There’s only one way to make a fortune, and that’s to down the fellow who’s up against you." W Somerset Maugham, on poker
WE ALL know they are coming, even if not quite yet. The Bank of England Monetary Policy Committee (MPC) is not expected to change interest rates this week, but its inaction is unlikely to last for long.
WITH the Airports Commission widely tipped to make an announcement about Boris Johnson’s Estuary airport proposal today, it is important we take stock of what is at stake.
Hannah Stuart, research fellow at The Henry Jackson Society, says Yes.
The government is calling for increased powers to tackle the threat posed by returning fighters from Syria and northern Iraq.
And so it begins. The window for new listings on the London stock market unofficially opens again today after the summer lull and bankers will hope to rekindle the spirit that gripped the City earlier this year.
For my sins, early in my Washington career I was sent to literally scores of high-level North Atlantic Treaty Organisation (Nato) meetings, frustratingly all on the same beside-the-point topic.
Over the years, the nationality of baddies in Hollywood films has offered a pretty reliable barometer of American geopolitical preoccupations.
The idea of a “Europe without banks” became popular after the financial crisis, when bankers were demonised and punitive regulations proposed.
Burger King drew the ire of many Americans this past week by announcing a plan to move their corporate headquarters to Canada from the United States after purchasing the Canadian doughnut chain Tim Hortons.
Earlier this month, speaking to The Sun newspaper, deputy prime minister Nick Clegg made a bold statement on Britain's drug policy: "At the moment, we are doing an utterly senseless thin
He knew the day would come, but David Cameron will most likely wake to an uneasy calm this morning, rather than the pit-of-the-stomach sense of impending doom he probably expected.
When historians come to write the history of Swiss banking in the 21st century, the mid-2010s are likely to be some of the better thumbed chapters.
Congenital insensitivity to pain is a rare and dangerous disorder that causes those afflicted by it to, quite literally, feel no pain. This happens because of a genetic malfunction that prevents “pain signals” from being transmitted to the brain.
It's enough to make an accountant develop a nervous one. This week Amazon snapped up Twitch, a video platform and community for computer gamers, paying the princely sum of $970m (£585m) in cash.
Back to school. Three little words that excite all squabble-weary parents at this time of year. For me, the relief is accompanied by a kind of dread at the thought of re-entering the world of timetables, permission slips and after-school clubs.
Mike Smithson, editor of PoliticalBetting.com, says Yes.
Fresh data, but no fresh hope for the mid-market grocers. Tesco dropped its market share to 28.8 per cent in the 12 weeks to 17 August, down from 30.2 per cent last year. Sainsbury’s also edged down.
SWEDEN continues to be one of the countries others look to for an answer to this fundamental question of our times: how can a country successfully combine increasing prosperity with a relatively egalitarian distribution?
FROM allegedly failing to execute trades at the best price, to clients being misled about the type of trade being executed, trading in dark pools has taken its fair share of criticism recently.
THE INTRODUCTION of paper money revolutionised the way we exchanged goods and services. Now, the booming UK financial technology (fintech) sector is fast changing the way we bank, invest and raise money.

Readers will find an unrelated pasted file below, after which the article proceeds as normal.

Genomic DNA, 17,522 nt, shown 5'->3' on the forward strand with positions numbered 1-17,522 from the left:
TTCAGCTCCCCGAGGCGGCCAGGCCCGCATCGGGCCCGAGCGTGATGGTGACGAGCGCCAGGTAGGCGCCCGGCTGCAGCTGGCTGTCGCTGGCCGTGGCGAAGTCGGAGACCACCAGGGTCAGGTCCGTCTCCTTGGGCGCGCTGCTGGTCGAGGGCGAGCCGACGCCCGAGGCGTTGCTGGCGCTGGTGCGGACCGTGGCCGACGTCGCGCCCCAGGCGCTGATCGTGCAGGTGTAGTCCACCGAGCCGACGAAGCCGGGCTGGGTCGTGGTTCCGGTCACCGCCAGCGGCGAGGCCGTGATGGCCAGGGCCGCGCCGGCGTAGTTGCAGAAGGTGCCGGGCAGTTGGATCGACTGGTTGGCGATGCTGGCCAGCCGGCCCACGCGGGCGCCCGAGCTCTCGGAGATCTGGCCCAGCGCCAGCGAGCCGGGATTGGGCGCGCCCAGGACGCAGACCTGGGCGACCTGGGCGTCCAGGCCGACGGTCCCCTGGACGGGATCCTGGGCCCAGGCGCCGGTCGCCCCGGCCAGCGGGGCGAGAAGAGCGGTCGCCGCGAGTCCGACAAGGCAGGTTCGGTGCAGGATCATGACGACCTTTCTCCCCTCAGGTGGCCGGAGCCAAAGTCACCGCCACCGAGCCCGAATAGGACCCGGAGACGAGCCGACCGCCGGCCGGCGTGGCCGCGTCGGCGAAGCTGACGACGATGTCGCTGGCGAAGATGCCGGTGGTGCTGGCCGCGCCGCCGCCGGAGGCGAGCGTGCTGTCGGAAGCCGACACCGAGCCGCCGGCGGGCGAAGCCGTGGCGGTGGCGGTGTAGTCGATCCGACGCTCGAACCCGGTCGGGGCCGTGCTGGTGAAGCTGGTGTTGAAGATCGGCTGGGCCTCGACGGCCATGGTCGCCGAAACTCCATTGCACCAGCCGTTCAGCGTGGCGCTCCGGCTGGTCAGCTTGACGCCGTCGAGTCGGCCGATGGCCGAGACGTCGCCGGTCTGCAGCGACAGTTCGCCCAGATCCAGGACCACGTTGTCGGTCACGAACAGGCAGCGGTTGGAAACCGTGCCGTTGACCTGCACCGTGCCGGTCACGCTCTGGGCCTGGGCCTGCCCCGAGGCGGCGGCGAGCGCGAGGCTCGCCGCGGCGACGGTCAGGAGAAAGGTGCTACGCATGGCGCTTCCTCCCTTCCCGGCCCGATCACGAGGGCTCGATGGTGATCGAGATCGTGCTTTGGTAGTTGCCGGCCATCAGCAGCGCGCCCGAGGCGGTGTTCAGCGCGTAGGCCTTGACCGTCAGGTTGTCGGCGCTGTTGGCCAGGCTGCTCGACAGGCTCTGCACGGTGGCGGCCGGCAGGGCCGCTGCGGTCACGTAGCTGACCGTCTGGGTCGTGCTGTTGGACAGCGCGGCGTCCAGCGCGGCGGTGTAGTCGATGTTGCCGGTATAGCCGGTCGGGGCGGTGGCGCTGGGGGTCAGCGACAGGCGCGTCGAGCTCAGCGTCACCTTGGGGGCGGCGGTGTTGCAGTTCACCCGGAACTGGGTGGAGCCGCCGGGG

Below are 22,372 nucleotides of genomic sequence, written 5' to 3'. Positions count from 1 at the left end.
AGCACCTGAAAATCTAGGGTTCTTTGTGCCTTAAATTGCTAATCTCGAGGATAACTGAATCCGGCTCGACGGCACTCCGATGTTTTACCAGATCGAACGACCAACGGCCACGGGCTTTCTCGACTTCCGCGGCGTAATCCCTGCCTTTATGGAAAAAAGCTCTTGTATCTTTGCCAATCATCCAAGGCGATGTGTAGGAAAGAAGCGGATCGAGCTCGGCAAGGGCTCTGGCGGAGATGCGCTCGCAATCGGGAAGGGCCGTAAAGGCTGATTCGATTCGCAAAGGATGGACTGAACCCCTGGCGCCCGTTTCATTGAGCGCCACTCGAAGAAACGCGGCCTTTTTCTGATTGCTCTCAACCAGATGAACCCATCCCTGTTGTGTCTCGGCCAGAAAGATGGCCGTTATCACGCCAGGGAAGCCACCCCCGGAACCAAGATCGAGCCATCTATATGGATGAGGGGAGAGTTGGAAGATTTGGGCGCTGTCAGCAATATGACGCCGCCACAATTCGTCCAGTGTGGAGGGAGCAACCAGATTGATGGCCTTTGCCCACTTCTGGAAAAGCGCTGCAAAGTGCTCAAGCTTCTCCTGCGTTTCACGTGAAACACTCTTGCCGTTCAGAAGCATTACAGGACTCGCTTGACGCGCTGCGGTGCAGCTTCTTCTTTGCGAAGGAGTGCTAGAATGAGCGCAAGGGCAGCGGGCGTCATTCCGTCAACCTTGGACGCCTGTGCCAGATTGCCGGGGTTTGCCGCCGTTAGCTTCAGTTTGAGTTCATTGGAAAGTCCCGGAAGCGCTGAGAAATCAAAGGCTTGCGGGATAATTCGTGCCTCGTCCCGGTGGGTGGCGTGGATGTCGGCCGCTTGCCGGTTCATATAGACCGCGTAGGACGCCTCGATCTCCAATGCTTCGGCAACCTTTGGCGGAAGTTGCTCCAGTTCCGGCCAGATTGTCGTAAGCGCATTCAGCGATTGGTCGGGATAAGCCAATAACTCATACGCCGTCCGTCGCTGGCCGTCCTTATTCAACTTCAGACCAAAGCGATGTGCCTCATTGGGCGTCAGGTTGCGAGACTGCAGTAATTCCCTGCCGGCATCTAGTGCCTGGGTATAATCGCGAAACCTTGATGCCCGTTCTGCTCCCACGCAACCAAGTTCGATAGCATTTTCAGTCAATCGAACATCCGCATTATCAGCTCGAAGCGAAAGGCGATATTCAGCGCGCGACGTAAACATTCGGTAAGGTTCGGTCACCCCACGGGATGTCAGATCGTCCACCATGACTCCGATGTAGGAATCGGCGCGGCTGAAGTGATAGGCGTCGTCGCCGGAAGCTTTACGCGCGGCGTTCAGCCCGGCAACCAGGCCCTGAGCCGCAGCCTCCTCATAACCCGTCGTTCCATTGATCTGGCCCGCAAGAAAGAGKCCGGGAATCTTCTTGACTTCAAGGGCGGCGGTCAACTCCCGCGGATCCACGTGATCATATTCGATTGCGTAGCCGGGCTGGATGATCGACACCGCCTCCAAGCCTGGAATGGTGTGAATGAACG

Ian Angus Mackenzie, chief executive of Harris Tweed Hebrides, says Yes - the business case for Scottish independence has not been made.
The sun, I hope, has finally made an appearance this morning, to remind us that – despite this week’s cold and wind and rain – we are still, technically, in summertime.
Are we witnessing a comeback from traditional high street retailer HMV? Recent figures suggest so, with announcements highlighting stronger sales and consumer perception.
PRIOR to the financial crisis, life was relatively straightforward for central bankers. They favoured opacity over their future actions, using the theoretical argument that transparency was a threat to credibility.
SIR JAMES Mirrlees is one of the mere handful of British recipients of the Nobel Prize in economics. And as his fine old Scottish surname might suggest, he has been active in the debate on independence.
IN A typically verbose article for the Daily Telegraph, the mayor of London Boris Johnson has warned of the “tide of terror” that will “eventually lap at our front door” if something isn’t done to curb the advance of the Islamic State (IS) in the
Yannick Naud, portfolio manager at Sturgeon Capital, says Yes.
While eSports may look and sound like child’s play, it is in fact big business.
Once again in Iraq – like some diabolical version of Bill Murray’s predicament in the peerless Groundhog Day – Western countries are arming the locals, with the US launching air strikes to stabilise a situation unhinged at least in part by our own
Two things tend to happen without fail at this time of year: the holiday season draws to a close – and young people everywhere receive their much anticipated exam results.
It seems a common refrain that modern life is busier and more hectic than ever – and this can feel especially true on the first day back at work after a Bank Holiday.
After Australia passed a first-of-its-kind law in 2012 mandating that all cigarettes be sold in plain brown packaging free of branding, UK health secretary Jeremy Hunt vowed to keep a close eye on the Australian law’s progress before introducing s
Want to annoy your boss? Why wouldn’t you?